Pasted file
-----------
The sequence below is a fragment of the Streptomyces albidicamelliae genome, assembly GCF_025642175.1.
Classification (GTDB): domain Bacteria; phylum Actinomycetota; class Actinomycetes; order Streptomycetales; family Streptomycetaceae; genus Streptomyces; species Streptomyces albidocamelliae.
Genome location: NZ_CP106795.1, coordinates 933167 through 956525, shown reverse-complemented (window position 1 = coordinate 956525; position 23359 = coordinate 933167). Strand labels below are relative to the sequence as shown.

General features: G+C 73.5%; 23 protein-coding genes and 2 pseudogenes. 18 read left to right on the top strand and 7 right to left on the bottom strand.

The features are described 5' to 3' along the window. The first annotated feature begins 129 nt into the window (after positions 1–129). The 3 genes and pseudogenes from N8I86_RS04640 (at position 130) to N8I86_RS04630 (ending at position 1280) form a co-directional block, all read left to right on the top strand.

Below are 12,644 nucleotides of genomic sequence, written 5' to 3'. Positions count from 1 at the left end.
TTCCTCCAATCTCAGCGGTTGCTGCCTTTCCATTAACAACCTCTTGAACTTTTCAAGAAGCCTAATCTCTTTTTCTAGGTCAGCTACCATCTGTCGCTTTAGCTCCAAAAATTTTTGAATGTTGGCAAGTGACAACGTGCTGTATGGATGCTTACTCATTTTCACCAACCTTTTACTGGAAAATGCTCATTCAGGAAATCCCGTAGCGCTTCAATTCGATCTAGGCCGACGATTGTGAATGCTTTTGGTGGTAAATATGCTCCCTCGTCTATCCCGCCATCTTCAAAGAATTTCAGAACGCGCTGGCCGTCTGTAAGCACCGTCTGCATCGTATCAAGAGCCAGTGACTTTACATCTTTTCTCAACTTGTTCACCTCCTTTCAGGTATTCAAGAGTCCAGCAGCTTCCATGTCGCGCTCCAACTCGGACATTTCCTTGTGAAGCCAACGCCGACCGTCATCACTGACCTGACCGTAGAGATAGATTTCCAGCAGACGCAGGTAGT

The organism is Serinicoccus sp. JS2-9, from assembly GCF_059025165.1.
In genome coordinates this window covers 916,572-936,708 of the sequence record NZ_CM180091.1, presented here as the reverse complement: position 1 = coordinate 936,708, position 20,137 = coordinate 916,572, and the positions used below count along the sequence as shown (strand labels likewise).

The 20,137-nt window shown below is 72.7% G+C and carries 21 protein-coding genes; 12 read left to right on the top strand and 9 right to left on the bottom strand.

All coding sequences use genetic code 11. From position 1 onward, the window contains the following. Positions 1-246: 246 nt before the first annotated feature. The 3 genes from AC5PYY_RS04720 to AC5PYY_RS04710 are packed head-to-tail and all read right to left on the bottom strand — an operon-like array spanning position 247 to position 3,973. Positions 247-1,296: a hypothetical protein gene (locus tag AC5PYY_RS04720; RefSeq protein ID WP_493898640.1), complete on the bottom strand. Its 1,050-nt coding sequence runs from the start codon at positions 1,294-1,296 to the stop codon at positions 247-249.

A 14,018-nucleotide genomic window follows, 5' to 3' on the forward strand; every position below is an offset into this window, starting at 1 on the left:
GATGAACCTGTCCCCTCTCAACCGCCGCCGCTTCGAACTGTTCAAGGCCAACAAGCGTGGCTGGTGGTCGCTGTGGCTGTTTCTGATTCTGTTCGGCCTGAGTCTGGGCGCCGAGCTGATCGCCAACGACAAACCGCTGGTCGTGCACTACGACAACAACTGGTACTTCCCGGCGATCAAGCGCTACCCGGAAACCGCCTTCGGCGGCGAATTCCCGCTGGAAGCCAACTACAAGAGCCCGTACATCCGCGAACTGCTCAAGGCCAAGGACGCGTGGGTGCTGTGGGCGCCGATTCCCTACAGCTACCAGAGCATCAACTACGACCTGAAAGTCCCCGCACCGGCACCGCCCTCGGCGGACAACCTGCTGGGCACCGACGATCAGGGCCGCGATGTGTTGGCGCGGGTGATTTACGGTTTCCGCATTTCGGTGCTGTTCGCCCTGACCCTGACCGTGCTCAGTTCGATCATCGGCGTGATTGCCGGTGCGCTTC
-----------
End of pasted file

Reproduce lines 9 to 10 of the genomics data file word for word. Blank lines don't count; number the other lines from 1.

In genome coordinates this window covers 916,572-936,708 of the sequence record NZ_CM180091.1, presented here as the reverse complement: position 1 = coordinate 936,708, position 20,137 = coordinate 916,572, and the positions used below count along the sequence as shown (strand labels likewise).

The 20,137-nt window shown below is 72.7% G+C and carries 21 protein-coding genes; 12 read left to right on the top strand and 9 right to left on the bottom strand.